A: If you take a look at inflation, it’s coming down quite sharply. In Latvia in October, the annual inflation rate was down to 2.1%. Of course, we set monetary policy not for Latvia, but for the euro area as a whole. But also in the euro area, inflation is coming down significantly. I think the important thing is that it come down sustainably. That’s why holding interest rates at their present level is currently our best option. But yes, the economy is weak, and as we’ve pointed out, the largest source of inflation was supply side shocks, and these inevitably drop out eventually. And now, ensuring that inflation really comes back to our 2% target and doesn’t increase again depends very much on monetary policy and the demand side being weakened. Why? Because we also want wage increases to be absorbed by softer profit margins. That’s the mechanism that we would like to see, but we are still waiting.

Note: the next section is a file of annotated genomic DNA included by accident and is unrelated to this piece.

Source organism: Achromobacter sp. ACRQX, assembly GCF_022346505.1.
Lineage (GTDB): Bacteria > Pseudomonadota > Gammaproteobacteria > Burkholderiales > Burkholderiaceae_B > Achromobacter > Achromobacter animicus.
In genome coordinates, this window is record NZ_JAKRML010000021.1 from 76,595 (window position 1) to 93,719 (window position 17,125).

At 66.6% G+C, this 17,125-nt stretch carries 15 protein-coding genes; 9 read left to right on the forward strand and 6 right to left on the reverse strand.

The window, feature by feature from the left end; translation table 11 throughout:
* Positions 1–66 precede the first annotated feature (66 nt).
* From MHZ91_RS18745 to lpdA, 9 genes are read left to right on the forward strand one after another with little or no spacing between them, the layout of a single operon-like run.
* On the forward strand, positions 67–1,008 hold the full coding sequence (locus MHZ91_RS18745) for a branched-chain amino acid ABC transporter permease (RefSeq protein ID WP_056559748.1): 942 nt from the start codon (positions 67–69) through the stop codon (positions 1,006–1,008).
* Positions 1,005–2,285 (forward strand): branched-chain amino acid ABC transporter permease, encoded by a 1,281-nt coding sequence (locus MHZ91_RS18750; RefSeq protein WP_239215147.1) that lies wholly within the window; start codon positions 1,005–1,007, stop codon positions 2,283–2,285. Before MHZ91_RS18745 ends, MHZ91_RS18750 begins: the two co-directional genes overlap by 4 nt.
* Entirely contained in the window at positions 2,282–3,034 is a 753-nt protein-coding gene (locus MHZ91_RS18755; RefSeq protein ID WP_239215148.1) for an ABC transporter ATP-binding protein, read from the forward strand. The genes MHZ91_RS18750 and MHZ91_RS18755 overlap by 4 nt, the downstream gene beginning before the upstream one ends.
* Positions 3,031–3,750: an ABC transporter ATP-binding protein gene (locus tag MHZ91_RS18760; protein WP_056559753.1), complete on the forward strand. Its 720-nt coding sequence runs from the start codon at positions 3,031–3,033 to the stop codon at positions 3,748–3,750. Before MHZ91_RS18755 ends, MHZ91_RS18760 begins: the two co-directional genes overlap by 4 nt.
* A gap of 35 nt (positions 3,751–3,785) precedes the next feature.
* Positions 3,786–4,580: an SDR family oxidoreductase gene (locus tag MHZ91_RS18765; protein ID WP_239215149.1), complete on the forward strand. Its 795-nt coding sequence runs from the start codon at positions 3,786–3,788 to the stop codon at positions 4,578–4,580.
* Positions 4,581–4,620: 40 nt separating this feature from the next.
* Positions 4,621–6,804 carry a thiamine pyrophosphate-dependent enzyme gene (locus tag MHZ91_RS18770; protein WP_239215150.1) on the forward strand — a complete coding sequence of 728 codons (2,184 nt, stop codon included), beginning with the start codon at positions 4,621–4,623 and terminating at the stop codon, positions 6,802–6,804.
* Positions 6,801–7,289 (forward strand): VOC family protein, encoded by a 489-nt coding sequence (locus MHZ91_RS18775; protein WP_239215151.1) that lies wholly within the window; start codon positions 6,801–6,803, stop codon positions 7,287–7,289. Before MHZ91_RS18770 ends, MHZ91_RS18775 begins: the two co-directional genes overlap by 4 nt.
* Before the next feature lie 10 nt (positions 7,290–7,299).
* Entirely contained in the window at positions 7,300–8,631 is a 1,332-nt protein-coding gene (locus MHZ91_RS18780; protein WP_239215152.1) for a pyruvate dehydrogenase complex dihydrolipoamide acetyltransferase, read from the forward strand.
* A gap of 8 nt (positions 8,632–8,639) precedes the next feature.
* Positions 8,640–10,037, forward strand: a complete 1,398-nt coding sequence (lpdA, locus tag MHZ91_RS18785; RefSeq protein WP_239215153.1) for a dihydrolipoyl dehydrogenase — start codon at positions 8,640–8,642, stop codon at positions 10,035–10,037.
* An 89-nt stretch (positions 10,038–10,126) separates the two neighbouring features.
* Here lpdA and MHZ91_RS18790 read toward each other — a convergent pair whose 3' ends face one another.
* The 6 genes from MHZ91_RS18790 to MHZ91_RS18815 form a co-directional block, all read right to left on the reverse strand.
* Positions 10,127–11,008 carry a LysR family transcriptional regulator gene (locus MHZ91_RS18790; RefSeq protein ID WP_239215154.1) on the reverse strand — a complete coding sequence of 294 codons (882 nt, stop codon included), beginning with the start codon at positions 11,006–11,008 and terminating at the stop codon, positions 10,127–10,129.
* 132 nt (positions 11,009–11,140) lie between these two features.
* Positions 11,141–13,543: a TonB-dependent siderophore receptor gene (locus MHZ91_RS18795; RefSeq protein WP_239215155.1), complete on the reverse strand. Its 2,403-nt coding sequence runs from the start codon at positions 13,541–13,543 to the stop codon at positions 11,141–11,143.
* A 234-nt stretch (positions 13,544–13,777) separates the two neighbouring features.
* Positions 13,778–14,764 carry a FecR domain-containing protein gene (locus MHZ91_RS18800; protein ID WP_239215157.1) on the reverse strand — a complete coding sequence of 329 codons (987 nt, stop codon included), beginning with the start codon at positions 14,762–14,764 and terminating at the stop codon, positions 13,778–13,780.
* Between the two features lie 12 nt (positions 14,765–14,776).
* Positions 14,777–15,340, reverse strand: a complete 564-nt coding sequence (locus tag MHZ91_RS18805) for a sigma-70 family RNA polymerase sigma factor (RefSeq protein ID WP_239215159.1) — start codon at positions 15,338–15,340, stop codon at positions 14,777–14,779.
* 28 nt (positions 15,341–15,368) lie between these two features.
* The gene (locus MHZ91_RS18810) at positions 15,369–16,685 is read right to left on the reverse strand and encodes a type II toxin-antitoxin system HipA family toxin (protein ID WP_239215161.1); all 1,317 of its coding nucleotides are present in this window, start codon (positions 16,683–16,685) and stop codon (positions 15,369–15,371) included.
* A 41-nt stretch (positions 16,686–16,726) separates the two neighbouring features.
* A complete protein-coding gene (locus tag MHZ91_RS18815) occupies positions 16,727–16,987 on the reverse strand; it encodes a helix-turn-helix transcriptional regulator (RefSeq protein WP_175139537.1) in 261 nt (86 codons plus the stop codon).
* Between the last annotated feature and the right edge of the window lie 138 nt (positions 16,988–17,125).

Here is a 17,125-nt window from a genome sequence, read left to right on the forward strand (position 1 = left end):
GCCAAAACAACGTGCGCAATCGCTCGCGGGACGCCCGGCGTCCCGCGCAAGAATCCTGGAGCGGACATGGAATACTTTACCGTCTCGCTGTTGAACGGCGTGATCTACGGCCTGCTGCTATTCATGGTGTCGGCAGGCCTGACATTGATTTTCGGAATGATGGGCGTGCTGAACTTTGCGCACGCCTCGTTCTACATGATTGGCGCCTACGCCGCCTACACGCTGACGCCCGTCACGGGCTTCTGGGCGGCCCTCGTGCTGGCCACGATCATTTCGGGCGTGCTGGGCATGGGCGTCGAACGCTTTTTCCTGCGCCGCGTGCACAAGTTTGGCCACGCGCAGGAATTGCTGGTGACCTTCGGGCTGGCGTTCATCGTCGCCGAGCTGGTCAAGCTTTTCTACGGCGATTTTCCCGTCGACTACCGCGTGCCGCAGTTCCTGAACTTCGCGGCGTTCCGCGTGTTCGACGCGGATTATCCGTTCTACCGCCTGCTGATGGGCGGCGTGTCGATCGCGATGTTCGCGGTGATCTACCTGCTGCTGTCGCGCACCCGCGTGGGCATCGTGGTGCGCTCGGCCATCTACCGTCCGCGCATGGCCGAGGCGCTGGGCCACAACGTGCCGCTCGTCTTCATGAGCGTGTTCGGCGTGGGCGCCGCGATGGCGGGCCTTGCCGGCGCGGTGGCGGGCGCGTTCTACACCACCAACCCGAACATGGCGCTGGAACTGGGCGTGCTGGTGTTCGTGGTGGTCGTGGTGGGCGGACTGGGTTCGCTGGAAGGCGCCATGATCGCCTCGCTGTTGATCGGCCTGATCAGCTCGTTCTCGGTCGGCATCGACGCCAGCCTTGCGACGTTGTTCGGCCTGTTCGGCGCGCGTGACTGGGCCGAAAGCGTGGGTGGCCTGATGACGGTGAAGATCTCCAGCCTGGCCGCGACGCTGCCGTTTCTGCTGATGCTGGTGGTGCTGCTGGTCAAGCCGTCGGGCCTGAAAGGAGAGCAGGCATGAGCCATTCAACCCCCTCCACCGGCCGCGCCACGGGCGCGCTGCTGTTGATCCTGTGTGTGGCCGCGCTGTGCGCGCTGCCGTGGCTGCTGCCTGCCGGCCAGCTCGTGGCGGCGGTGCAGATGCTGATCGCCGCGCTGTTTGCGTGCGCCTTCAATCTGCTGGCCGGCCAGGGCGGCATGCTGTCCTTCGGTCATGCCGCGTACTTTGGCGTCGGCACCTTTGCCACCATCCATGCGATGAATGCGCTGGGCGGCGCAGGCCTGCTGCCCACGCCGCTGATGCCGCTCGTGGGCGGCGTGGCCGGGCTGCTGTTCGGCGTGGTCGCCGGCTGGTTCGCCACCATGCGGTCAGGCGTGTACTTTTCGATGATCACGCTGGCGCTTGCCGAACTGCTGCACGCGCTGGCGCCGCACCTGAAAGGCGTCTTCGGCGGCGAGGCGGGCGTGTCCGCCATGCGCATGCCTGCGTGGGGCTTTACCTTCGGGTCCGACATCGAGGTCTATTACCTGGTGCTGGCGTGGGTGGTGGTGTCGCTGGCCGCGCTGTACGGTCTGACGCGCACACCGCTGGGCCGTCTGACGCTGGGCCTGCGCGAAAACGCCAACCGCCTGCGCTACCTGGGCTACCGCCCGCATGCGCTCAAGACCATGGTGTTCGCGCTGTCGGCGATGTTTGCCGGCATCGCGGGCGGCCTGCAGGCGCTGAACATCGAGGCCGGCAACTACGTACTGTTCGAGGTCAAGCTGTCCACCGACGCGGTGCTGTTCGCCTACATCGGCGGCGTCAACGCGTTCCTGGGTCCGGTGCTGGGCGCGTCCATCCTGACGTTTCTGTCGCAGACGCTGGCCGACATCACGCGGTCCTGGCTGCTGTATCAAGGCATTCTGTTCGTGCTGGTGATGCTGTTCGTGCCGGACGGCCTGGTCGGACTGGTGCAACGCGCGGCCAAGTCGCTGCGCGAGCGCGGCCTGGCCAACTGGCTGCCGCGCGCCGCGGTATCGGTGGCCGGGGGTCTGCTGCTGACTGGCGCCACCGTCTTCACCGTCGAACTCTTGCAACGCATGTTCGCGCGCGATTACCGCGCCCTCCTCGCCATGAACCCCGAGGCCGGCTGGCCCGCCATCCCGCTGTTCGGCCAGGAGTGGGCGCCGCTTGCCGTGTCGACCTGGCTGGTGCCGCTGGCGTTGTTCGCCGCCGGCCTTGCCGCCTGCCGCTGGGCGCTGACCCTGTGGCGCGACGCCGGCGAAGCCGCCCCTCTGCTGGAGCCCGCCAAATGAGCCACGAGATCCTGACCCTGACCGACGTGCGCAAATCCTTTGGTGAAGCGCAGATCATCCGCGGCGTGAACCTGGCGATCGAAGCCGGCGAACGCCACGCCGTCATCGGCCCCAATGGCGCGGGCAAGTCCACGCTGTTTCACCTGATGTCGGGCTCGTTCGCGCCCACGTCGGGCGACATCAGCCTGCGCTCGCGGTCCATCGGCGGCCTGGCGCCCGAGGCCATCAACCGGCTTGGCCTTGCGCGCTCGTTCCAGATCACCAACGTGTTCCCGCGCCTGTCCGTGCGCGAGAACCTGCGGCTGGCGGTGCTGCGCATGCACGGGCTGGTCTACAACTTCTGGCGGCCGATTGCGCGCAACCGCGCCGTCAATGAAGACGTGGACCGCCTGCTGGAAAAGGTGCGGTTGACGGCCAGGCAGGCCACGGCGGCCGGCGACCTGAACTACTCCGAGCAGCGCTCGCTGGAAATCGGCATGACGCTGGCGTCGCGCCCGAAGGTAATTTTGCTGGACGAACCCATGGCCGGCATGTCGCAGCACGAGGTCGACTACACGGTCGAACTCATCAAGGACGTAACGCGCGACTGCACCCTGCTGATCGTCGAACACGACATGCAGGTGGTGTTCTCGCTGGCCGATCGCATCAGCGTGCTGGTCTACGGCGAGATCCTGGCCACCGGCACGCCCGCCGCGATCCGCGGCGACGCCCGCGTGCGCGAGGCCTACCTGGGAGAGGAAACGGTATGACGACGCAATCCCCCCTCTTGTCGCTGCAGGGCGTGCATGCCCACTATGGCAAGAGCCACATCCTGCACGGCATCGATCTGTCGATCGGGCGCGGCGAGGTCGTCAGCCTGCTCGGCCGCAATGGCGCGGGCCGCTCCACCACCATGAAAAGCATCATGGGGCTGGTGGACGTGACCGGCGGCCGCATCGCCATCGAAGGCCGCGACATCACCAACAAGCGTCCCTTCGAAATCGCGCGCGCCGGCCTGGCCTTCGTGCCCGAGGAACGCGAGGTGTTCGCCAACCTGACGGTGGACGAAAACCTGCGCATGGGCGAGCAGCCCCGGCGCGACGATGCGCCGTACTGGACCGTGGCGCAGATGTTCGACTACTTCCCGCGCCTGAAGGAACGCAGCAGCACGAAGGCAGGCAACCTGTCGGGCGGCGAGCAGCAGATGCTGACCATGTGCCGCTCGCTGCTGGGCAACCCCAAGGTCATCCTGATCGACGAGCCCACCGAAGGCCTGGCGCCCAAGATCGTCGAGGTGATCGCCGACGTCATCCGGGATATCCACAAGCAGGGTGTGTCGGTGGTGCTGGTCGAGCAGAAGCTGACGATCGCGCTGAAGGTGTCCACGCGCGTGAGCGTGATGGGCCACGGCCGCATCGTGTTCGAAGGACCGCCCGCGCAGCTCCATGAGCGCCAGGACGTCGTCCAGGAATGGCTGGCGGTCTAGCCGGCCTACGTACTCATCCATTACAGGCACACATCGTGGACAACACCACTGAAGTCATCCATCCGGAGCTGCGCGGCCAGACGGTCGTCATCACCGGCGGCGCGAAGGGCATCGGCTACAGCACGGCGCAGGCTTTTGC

Q: Still, has the economy weakened more than you expected?
A: Under such uncertainty, the forecast error could be relatively large. But I would say that the main story has not changed: we expected inflation to come down and the economy to be relatively weak. This is all subject to some volatility, and the expected slowing of inflation doesn’t mean it will drop like a stone. It’s more likely to be a bumpy road. We see that growth is weak, and yes, it is a tad weaker than expected. But overall it is still the same story, one of weakness rather than outright recession. So, we are still within approximately the same storyline.